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Susie Fowler-Watt

PUBLISHED: 12:00 22 February 2016

Susie Fowler Watt's children Lola and Hugo quietly share a book - but it's not always so peaceful!

Susie Fowler Watt's children Lola and Hugo quietly share a book - but it's not always so peaceful!

Copyright: Archant 2015

The hubbub of home life gets the BBC Look East presenter thinking about her own childhood

THE LONGER I parent, the more I admire my parents. How did they do it? Two competitive boys, close in age, and then a “feisty” (that’s other people describing me) daughter after quite a large gap.

Both parents worked full time, and yet the only things I can remember being resentful about as a child was that they couldn’t always make it to my school events, and that I was asked to empty the dishwasher when my brothers weren’t. As the twitterati would put it: #everydaysexism #middleclassproblems.

Yes, there was the odd cross word or hormonal strop, but from my recollection at least, everything ran pretty smoothly. In comparison, my parenting experience seems a lot more fraught. And definitely a lot more noisy!

Actually, if I had to name the thing I find hardest about parenting at this point in time, it is the noise. Maybe I am particularly sensitive – I always have to turn down the talkback level in my earpiece at work after someone else has been plugged in, and I am forever asking my husband to turn down the TV or radio.

Still, the noise in a house with a toddler and a “feisty” tween (that’s me describing her) seems unbelievable. There are only two of them – how many decibels can a child create? Sometimes I find myself hollering at them, and then pause. What am I doing? I’ve never been a shouter. I hate shouting! I realise it’s because it’s the only way to make myself heard above the din.

I used to dream of a house full of children, running riot and only stopping occasionally to refuel at the dinner table. In real life, my idea of heaven is an hour of complete silence, so I’m the one who can stop - to think. I miss thinking. I don’t get much time to do it these days.

It used to be that children were seen and not heard. In our house, they are heard even when they can’t be seen. Our friends (the ones who have grown up children and peaceful houses) keep telling us it will get easier. But teenage years are looming, and I fear there’s a lot more hullabaloo on its way first. I see only one solution: a pair of industrial strength earplugs.

Only about a decade ago, my doctor’s surgery had a sign on the wall urging patients to “Drink alcohol”. From memory, it went on to say a glass a day was good for you, and should be treated as medicine. I mentioned it in this column at the time, joking that it was my kind of medical advice.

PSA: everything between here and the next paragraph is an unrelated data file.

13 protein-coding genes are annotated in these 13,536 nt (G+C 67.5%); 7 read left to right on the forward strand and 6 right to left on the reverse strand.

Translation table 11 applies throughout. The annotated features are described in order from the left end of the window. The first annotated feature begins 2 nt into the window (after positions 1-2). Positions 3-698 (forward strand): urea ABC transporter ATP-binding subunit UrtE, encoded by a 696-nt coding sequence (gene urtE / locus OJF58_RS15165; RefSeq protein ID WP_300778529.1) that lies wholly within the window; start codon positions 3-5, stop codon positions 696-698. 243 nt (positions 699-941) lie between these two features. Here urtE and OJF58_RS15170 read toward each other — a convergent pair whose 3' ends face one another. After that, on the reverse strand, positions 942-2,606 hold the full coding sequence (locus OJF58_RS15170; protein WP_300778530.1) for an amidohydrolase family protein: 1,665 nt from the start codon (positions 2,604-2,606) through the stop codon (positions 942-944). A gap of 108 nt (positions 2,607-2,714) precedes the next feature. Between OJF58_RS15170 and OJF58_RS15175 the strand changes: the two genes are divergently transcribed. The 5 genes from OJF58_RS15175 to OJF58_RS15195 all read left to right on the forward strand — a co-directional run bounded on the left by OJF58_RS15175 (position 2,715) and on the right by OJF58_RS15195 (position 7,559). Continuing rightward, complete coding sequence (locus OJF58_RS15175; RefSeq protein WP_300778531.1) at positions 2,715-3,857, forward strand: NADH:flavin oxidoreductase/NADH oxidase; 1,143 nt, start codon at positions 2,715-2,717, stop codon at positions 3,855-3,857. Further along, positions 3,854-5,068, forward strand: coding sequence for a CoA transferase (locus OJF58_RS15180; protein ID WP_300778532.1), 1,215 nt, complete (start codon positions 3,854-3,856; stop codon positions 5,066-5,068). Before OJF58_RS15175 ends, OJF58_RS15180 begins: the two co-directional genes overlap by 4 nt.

Nowadays there is no sign of that sign. And those of us who tend to have a glass of wine of an evening (“my doctor told me to!”) are more likely to get the message we’re a potential burden on the NHS.

It’s the same with red meat. Didn’t it used to be encouraged as a good source of iron and protein? Now, the experts say it causes cancer, and should only be eaten occasionally.

Will we all be eating and drinking very differently in a few years’ time? In the same way I was late to the party with smartphones, am I going to be one of the last people to realise that enjoying a rare steak and a glass of rioja is seriously last century?

My brother turned up at Christmas looking a picture of health and vitality. He’d lost weight, his skin was glowing and he looked incredibly well. It turned out he’d been on a health drive.

He even caused consternation by requesting a post-prandial peppermint tea instead of coffee. Much rooting around in the cupboard unearthed some herbal bags (best before 2008) someone must have given us. He bravely sampled one, and reported that it “didn’t taste of much”.

If my big brother is on the peppermint tea, then something major is going on. I predict it won’t be long before we’re all eating buckwheat and black beans, washed down with a spirulina smoothie. We’ll be taking “artesian” bottled water to parties instead of plonk.

The adventurer Bear Grylls is already there. In his new home cookbook he writes “When I eat now, I think ‘is this food really contributing to rejuvenating cells and eliminating toxins?’”

In contrast, when I am eating, I think “does this taste good?” This is clearly where I am going wrong. I blame the doctor!

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